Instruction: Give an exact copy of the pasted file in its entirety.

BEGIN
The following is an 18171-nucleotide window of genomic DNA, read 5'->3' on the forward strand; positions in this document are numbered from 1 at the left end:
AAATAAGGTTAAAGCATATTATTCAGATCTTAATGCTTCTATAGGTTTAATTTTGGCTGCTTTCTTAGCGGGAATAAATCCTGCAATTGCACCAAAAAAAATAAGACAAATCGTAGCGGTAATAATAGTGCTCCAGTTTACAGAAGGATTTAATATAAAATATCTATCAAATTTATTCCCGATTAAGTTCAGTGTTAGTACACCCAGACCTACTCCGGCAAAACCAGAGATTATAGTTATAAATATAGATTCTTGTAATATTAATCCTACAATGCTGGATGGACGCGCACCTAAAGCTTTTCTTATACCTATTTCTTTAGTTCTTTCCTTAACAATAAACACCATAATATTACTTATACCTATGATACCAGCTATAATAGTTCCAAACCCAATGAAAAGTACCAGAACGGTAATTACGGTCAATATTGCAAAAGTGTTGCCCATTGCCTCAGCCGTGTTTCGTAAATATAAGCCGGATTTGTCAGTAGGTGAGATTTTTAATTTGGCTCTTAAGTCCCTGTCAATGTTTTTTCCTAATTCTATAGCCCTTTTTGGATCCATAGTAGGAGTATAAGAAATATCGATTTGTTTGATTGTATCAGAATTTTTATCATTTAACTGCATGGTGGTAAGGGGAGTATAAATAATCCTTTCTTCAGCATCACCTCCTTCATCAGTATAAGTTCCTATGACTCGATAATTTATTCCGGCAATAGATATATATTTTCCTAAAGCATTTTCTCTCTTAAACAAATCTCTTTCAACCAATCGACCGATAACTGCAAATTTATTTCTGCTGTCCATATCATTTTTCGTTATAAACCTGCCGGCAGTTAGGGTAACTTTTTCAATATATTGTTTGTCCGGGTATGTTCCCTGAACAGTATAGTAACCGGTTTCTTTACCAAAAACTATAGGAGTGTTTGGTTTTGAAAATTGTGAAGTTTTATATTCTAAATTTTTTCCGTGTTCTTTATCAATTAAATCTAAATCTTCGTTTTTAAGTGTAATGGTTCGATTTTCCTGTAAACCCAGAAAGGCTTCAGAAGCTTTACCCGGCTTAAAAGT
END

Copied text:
The following is an 18171-nucleotide window of genomic DNA, read 5'->3' on the forward strand; positions in this document are numbered from 1 at the left end:
AAATAAGGTTAAAGCATATTATTCAGATCTTAATGCTTCTATAGGTTTAATTTTGGCTGCTTTCTTAGCGGGAATAAATCCTGCAATTGCACCAAAAAAAATAAGACAAATCGTAGCGGTAATAATAGTGCTCCAGTTTACAGAAGGATTTAATATAAAATATCTATCAAATTTATTCCCGATTAAGTTCAGTGTTAGTACACCCAGACCTACTCCGGCAAAACCAGAGATTATAGTTATAAATATAGATTCTTGTAATATTAATCCTACAATGCTGGATGGACGCGCACCTAAAGCTTTTCTTATACCTATTTCTTTAGTTCTTTCCTTAACAATAAACACCATAATATTACTTATACCTATGATACCAGCTATAATAGTTCCAAACCCAATGAAAAGTACCAGAACGGTAATTACGGTCAATATTGCAAAAGTGTTGCCCATTGCCTCAGCCGTGTTTCGTAAATATAAGCCGGATTTGTCAGTAGGTGAGATTTTTAATTTGGCTCTTAAGTCCCTGTCAATGTTTTTTCCTAATTCTATAGCCCTTTTTGGATCCATAGTAGGAGTATAAGAAATATCGATTTGTTTGATTGTATCAGAATTTTTATCATTTAACTGCATGGTGGTAAGGGGAGTATAAATAATCCTTTCTTCAGCATCACCTCCTTCATCAGTATAAGTTCCTATGACTCGATAATTTATTCCGGCAATAGATATATATTTTCCTAAAGCATTTTCTCTCTTAAACAAATCTCTTTCAACCAATCGACCGATAACTGCAAATTTATTTCTGCTGTCCATATCATTTTTCGTTATAAACCTGCCGGCAGTTAGGGTAACTTTTTCAATATATTGTTTGTCCGGGTATGTTCCCTGAACAGTATAGTAACCGGTTTCTTTACCAAAAACTATAGGAGTGTTTGGTTTTGAAAATTGTGAAGTTTTATATTCTAAATTTTTTCCGTGTTCTTTATCAATTAAATCTAAATCTTCGTTTTTAAGTGTAATGGTTCGATTTTCCTGTAAACCCAGAAAGGCTTCAGAAGCTTTACCCGGCTTAAAAGT